Defects in the cellular machinery that eliminates half of the chromosomes during the development of human eggs could be behind fertility problems and genetic conditions such as Down's Syndrome.
This pioneering study, from researchers at the Medical Research Council Laboratory of Molecular Biology, could help to detect defects in eggs used in IVF and lead to improved fertility treatments. The research is published in Science*.
Using high-end imaging techniques, the scientists studied more than 100 immature eggs donated from the Bourn Hall Clinic near Cambridge**. For the first time ever, they were able to watch, in real time, the step-by-step process that leads to the formation of fertilisable human eggs.
During this process, an egg needs to eliminate half of its chromosomes because the other half will be contributed by the sperm during fertilisation. But human eggs frequently have an incorrect number of chromosomes - a phenomenon called aneuploidy. The fertilisation of aneuploid eggs is the major cause of miscarriages and of Down's Syndrome but, because human eggs are virtually unstudied, has been unclear why human eggs are so frequently aneuploid.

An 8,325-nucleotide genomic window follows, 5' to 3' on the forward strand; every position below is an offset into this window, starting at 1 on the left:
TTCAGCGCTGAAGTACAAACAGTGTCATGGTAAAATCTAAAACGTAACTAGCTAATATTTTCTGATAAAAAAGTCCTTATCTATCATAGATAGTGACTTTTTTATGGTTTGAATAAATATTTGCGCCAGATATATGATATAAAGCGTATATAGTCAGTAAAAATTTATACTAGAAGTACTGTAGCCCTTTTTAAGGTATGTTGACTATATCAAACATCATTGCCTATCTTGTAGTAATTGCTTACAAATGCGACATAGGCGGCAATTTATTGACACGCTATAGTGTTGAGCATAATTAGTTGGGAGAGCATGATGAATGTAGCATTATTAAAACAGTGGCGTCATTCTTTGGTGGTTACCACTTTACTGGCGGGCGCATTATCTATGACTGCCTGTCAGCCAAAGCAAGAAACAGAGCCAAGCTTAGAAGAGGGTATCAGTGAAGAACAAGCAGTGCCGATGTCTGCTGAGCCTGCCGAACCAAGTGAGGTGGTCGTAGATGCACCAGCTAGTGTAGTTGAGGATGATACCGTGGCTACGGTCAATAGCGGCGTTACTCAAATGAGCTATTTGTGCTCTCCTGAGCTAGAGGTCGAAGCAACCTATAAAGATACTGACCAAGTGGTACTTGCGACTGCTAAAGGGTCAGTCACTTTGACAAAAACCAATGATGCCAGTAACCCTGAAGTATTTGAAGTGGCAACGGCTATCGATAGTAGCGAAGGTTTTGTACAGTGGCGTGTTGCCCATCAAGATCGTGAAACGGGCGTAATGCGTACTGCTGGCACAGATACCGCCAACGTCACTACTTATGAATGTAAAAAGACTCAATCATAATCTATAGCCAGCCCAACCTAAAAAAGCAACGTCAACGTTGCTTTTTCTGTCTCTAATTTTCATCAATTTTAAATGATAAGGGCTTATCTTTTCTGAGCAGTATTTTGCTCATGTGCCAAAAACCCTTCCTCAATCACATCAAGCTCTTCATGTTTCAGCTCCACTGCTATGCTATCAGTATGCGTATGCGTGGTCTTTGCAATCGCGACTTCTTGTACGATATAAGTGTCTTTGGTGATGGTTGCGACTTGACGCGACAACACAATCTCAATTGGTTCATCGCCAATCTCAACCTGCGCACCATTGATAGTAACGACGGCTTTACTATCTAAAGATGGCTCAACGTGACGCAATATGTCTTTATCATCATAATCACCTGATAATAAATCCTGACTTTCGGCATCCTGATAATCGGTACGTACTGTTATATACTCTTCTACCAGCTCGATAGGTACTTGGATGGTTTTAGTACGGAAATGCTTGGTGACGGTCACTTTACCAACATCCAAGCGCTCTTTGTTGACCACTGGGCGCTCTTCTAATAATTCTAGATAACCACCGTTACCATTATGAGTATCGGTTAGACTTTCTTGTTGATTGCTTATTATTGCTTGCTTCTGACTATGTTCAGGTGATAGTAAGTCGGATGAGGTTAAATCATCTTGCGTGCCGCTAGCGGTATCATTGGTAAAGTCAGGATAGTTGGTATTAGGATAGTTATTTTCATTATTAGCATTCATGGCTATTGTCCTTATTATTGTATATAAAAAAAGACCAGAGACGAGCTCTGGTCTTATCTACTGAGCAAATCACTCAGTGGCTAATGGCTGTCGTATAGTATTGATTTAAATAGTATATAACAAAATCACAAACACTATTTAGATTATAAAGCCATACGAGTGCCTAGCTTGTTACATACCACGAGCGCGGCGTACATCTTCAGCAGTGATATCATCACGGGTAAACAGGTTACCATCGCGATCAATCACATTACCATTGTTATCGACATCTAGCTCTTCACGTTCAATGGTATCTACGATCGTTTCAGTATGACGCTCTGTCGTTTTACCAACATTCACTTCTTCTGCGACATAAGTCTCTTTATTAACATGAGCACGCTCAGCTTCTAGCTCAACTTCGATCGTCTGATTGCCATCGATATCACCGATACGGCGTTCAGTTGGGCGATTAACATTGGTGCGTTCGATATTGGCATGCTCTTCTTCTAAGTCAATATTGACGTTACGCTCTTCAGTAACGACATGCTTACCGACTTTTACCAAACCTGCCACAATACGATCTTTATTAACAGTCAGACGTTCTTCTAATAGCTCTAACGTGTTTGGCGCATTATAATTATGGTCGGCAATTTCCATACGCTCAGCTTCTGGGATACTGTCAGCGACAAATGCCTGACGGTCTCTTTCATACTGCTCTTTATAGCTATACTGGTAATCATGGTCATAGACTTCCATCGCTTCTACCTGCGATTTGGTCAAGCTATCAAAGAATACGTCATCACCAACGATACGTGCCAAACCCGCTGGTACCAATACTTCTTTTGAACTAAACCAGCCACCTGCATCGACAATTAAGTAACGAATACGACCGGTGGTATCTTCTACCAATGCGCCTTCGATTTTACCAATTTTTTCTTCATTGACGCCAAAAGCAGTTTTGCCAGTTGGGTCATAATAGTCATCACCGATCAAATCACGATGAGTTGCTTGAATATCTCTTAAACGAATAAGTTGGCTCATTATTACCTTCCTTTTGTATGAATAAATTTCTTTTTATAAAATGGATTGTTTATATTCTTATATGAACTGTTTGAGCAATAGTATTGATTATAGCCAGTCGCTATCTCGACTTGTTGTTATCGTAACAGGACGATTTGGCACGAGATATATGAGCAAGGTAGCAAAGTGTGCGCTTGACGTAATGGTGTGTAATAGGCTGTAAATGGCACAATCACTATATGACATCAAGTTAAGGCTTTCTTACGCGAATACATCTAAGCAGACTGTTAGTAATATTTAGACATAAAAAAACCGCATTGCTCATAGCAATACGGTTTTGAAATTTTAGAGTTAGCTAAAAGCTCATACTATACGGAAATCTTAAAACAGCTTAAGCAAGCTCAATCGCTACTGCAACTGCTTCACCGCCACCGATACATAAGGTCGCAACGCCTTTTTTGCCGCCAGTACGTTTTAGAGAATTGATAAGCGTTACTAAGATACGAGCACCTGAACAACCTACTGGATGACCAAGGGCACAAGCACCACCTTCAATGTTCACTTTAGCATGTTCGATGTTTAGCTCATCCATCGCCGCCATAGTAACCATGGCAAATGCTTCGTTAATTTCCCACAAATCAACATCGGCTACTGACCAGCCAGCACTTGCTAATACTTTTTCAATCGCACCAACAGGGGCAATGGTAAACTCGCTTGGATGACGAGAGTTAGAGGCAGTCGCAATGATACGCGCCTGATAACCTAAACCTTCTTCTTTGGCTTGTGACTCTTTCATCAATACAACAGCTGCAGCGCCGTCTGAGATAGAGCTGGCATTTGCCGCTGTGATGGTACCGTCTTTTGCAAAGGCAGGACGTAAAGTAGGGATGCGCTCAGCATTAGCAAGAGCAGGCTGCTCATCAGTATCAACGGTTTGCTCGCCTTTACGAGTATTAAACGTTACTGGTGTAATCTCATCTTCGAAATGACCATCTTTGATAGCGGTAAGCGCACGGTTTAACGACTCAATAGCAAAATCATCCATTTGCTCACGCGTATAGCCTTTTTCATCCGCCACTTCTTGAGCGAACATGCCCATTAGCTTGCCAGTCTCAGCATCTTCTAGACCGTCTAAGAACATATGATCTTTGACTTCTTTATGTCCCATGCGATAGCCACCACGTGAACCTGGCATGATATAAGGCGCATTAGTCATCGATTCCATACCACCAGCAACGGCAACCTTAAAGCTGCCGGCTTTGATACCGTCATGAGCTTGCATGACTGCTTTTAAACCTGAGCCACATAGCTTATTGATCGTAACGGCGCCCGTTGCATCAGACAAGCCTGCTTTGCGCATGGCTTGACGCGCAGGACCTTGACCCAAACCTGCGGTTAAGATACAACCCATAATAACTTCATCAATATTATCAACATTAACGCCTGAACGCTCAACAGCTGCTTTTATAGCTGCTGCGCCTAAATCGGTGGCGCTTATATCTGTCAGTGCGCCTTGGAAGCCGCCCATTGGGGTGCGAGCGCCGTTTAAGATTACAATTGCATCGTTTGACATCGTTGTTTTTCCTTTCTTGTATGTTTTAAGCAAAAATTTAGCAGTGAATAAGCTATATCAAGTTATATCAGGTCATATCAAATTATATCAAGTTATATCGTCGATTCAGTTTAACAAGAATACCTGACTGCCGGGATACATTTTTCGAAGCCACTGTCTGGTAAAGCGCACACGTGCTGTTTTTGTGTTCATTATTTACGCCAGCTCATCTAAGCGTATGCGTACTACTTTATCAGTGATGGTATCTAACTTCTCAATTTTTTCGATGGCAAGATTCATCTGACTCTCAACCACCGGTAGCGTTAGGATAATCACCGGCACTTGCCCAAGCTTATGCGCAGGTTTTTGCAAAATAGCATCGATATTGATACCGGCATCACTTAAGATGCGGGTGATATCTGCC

Scientists have now found that unlike in other cell types, the cellular machinery - called a spindle - that eliminates the chromosomes, is assembled over an extremely long time period compared to other cells in the body and is very unstable in human eggs. This frequently led to an abnormal arrangement of chromosomes in the spindle and an uneven distribution of chromosomes during cell division. The research suggests that differences in the mechanism by which the spindle is assembled could explain why chromosome separation in human eggs is less reliable than in other cell types.
Dr Melina Schuh, the lead researcher based at the MRC Laboratory for Molecular Medicine, said: "Healthy human eggs are vital to life, but we still know very little about how these eggs develop. Our work is the first time that the process of meiosis in human eggs has been mapped out in a step-by-step way. This window into their development sheds light on why eggs are so likely to contain the incorrect number of chromosomes and could help to improve fertility treatments."
Professor Patrick Maxwell, chair of the MRC Molecular and Cellular Medicine Board, said: "This work dramatically increases our understanding of how human life begins, whether through natural or assisted conception. Each year thousands of women in the UK are offered new hope through fertility treatments but there is still a risk that many eggs will not contain the correct number of chromosomes, resulting in miscarriages or babies being born with genetic disorders. The revolutionary techniques developed in this work will help researchers understand more about how human eggs are created and find ways to reduce fertility problems."